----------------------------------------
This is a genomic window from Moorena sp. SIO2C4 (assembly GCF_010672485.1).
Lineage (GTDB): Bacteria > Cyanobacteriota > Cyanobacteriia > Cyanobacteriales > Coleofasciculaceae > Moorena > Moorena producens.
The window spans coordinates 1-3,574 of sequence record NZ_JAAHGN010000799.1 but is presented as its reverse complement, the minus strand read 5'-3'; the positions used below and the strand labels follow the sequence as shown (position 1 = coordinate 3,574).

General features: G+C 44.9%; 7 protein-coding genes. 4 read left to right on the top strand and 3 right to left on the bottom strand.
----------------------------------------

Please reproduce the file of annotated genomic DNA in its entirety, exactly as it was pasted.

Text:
This is a genomic window from Moorena sp. SIO2C4 (assembly GCF_010672485.1).
Lineage (GTDB): Bacteria > Cyanobacteriota > Cyanobacteriia > Cyanobacteriales > Coleofasciculaceae > Moorena > Moorena producens.
The window spans coordinates 1-3,574 of sequence record NZ_JAAHGN010000799.1 but is presented as its reverse complement, the minus strand read 5'-3'; the positions used below and the strand labels follow the sequence as shown (position 1 = coordinate 3,574).

General features: G+C 44.9%; 7 protein-coding genes. 4 read left to right on the top strand and 3 right to left on the bottom strand.